Indeed, the entire secondary plot – which I call this because it felt very secondary, despite its likely centrality to future episodes – was forgettable by comparison. Dracula (manifested here in the attendant’s physical form, rather than Dr Sweet’s), is apparently Lucifer’s brother (both expertly acted by Rory Kinnear). They both want to conquer heaven: the animal and the spirit. Both also want to conquer Vanessa. The one wants her soul, the other her body.


Vanessa isn’t ready to give them either, however. ‘Why would the Devil be interested in you?’ asks the attendant when Vanessa first confesses the real reason she’s in the asylum. She is unable to answer him then, but when the brothers (Twins of Evil, anyone?) ask how she dares to refuse them, she replies:

 I am nothing. I am no more than a blade of grass. But I am. You think you know evil? Here it stands.

What exactly is Vanessa, then? Unclear as yet. But whatever she becomes scares off both brothers, and I look forward to seeing it manifested again against Dracula.

Additional Notes
– Does the fact that the moment of connexion between Vanessa and John Clare (pre-Frankenstein) happens on Christmas Day make this a Christmas episode?
– ‘Don’t you like poetry?’ ‘Uh, no’. Death apparently brings out the poetry in John Clare – though one of the most touching moments of the episode is when the orderly reads a book of children’s verse aloud to Vanessa. I dare you to re-read ‘My Shadow’ by Robert Louis Stevenson after watching this without getting a little misty-eyed.
– The attendant performs femininity for Vanessa at one point, brushing her hair, applying makeup, etc. He even holds up a mirror so she can see her reflection, stating: ‘This is who you are. Please don’t forget that’.
– It’s unclear how Vanessa survives her brain surgery ‘intact’. Perhaps, in the end, she doesn’t? Is this the root of her supernatural power? Is she not really herself?
– I was so sure Vanessa was going to kill the attendant in this episode, and that this would be the surprise twist, but it was not to be. How did he eventually die, then, that Frankenstein was able to use his body to construct Caliban, the Creature?
– I hadn’t realised how much I missed the slow tension and close character focus of season one until this episode. Penny Dreadful should always be like this.

Read the other reviews in this series of Penny Dreadful season three recaps by clicking the links below. (New links will become active as new episodes and reviews are released.)
Season Premiere: ‘The Day Tennyson Died’
Episode Two: ‘Predators Far and Near’
Episode Three: ‘Good and Evil Braided Be’
Episode Four: ‘A Blade of Grass’
Episode Five: ’This World Is Our Hell’
Episode Six: ‘No Beast So Fierce’
Episode Seven: ‘Ebb Tide’
Episodes Eight & Nine: ‘Perpetual Night’ and ‘The Blessed Dark’

Megen de Bruin-Molé (@MegenJM) is a second-year PhD candidate with the school of English, Communication and Philosophy at Cardiff University. Her current research focuses on neo-historical fiction, using the theme of monsters and the monstrous to explore how and why the twenty-first century persistently appropriates historical fictions, figures, and traces. Follow her blog ( for updates and related articles.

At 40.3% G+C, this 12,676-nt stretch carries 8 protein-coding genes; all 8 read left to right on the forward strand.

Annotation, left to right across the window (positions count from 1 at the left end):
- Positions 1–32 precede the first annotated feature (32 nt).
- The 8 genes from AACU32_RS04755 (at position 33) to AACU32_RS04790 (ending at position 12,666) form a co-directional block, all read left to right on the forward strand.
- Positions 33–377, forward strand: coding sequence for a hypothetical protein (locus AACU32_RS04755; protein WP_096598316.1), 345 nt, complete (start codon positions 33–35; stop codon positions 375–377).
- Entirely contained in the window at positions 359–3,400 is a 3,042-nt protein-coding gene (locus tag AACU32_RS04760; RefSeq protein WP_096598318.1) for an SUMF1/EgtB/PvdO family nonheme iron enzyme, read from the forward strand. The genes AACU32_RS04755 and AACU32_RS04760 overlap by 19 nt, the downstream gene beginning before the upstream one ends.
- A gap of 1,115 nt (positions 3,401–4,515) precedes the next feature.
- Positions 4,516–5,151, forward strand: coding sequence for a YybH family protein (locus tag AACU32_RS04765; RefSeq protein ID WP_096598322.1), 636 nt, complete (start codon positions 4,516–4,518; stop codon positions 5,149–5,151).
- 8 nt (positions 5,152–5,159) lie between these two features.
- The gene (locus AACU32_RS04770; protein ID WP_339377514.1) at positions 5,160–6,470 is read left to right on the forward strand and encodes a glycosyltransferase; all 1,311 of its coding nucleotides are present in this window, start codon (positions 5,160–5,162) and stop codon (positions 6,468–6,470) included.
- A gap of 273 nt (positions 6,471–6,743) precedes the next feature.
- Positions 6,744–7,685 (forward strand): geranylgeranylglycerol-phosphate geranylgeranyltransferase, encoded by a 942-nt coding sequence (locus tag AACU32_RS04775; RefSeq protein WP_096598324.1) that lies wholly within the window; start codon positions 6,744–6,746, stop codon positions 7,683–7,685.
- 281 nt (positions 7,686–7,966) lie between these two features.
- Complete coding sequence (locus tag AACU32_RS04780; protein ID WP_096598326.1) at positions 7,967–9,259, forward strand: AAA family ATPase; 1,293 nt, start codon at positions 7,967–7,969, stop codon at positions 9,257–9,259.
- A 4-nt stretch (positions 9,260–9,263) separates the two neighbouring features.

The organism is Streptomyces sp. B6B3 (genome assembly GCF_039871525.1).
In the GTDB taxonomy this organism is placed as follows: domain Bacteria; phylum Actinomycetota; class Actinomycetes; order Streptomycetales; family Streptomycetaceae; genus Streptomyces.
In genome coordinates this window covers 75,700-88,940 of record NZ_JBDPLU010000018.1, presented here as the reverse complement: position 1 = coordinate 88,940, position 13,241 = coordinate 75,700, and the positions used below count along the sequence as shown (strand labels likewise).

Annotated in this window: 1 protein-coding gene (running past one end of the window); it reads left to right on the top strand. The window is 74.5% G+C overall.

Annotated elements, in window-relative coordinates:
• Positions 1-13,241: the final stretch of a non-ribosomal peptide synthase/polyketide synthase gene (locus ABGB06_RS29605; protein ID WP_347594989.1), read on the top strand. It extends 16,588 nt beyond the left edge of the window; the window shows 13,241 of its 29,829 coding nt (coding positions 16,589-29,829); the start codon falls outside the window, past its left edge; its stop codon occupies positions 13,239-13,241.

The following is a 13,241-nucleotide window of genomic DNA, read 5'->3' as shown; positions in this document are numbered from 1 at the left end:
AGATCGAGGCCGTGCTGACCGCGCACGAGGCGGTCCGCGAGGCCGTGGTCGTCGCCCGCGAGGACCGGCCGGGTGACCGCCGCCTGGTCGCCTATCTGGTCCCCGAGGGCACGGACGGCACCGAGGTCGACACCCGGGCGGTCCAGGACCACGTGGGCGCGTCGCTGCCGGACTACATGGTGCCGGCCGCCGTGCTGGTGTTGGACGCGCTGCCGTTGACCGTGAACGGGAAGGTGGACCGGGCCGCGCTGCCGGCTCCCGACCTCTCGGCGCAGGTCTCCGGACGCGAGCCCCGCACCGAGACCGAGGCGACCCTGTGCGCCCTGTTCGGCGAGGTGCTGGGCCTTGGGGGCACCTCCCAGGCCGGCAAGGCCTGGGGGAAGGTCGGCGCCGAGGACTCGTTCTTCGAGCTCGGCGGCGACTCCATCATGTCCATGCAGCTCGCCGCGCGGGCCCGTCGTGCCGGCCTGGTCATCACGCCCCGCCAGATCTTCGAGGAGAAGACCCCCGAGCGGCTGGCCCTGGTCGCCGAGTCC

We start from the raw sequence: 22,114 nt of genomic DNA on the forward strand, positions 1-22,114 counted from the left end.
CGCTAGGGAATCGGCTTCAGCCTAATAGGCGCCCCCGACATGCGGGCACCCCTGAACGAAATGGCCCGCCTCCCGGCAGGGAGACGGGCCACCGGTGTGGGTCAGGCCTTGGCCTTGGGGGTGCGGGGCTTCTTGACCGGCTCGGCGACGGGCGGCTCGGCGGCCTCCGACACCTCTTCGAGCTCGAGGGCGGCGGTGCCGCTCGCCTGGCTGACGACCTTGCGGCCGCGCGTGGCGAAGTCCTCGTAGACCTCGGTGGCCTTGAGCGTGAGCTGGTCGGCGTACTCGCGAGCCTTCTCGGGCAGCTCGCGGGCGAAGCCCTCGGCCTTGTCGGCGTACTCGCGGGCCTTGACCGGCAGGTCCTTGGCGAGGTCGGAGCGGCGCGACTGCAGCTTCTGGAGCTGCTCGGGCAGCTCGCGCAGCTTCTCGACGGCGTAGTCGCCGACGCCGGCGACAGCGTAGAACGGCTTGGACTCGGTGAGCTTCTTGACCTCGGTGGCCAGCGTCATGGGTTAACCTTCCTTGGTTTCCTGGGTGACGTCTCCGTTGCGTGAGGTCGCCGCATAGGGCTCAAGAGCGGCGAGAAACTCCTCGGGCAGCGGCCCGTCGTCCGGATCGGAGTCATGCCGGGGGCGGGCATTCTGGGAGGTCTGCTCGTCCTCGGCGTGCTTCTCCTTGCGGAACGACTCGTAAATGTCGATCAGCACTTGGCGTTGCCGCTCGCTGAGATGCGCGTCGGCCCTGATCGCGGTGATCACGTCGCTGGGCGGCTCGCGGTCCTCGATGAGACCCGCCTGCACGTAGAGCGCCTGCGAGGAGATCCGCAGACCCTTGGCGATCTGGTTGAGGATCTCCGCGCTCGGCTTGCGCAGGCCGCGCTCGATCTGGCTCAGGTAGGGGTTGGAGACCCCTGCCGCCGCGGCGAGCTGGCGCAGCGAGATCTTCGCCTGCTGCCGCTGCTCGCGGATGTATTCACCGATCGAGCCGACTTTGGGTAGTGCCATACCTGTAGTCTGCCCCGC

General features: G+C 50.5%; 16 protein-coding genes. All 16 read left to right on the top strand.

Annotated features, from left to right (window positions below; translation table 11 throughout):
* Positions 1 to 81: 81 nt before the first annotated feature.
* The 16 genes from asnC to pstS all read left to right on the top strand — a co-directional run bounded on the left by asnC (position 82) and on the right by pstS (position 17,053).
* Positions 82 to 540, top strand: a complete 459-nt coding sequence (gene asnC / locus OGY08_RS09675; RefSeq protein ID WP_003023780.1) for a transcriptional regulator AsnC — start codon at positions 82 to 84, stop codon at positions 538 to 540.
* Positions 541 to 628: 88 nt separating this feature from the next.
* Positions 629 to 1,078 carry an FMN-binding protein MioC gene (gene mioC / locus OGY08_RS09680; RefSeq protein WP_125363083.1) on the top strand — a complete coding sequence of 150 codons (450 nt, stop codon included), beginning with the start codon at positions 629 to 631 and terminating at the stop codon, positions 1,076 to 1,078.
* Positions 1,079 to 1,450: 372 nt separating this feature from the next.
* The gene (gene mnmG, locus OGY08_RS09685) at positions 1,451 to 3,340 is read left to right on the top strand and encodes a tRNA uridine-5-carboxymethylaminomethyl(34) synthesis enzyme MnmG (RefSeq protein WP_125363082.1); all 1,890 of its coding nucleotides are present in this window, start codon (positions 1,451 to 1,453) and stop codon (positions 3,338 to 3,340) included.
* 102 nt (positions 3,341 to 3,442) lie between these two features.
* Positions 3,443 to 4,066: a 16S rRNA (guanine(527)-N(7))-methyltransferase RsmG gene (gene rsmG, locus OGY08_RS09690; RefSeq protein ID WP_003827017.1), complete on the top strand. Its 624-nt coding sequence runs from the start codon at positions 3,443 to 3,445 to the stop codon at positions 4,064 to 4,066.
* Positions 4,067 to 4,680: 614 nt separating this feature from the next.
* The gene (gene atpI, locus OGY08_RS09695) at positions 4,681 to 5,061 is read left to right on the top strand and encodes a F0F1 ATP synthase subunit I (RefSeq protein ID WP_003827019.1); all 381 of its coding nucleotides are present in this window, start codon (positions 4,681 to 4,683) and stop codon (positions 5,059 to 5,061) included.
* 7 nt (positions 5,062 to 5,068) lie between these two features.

9 responses to “Neo-Victorian Review – ‘A Blade of Grass’: Penny Dreadful (S3E4)

  1. Pingback: Neo-Victorian Review – ‘Good and Evil Braided Be’: Penny Dreadful (S3E3) | The Victorianist: BAVS Postgraduates·

  2. Pingback: Neo-Victorian Review – ‘The Day Tennyson Died’: A Review of the Penny Dreadful Season 3 Premiere | The Victorianist: BAVS Postgraduates·

  3. Pingback: Neo-Victorian Review – ‘Predators Far and Near’: Penny Dreadful (S3E2) | The Victorianist: BAVS Postgraduates·

  4. Pingback: Neo-Victorian Review – ‘This World Is Our Hell’: Penny Dreadful (S3E5) | The Victorianist: BAVS Postgraduates·

  5. A part I thought was clever, Dracula at one point talks about how he only wants the body, has no interest in the soul, which mirrors a similar discussion between Dr. Seward and Renfield in the original Bram Stoker novel. I’m so glad that even in scenes of tension the show isn’t above reference gags.

  6. Pingback: Neo-Victorian Review – ‘No Beast So Fierce’: Penny Dreadful (S3E6) | The Victorianist: BAVS Postgraduates·

  7. Pingback: Neo-Victorian Review – ‘Ebb Tide’: Penny Dreadful (S3E7) | The Victorianist: BAVS Postgraduates·

  8. Pingback: Neo-Victorian Review – ‘Perpetual Night’ and ‘The Blessed Dark’: Penny Dreadful Finale (S3E8&9) | The Victorianist: BAVS Postgraduates·

  9. “The attendant performs femininity for Vanessa at one point, brushing her hair, applying makeup, etc. He even holds up a mirror so she can see her reflection, stating: ‘This is who you are. Please don’t forget that’.” I had a different take on this act. I don’t think he “performs femininity”, but rather applies a mask of vitality similar to the one he applies to himself in the theater after his transformation into post-death John Clair. This is only to emphasize the extent to which Vanessa has taken on a death-like pallor as a result of her treatment. When John Clair performs this on himself, he is desperate to outwardly express the humanity he so strongly inwardly feels. So for Vanessa to undergo this same ritual is to mark a similar post-death status, a death of her former self.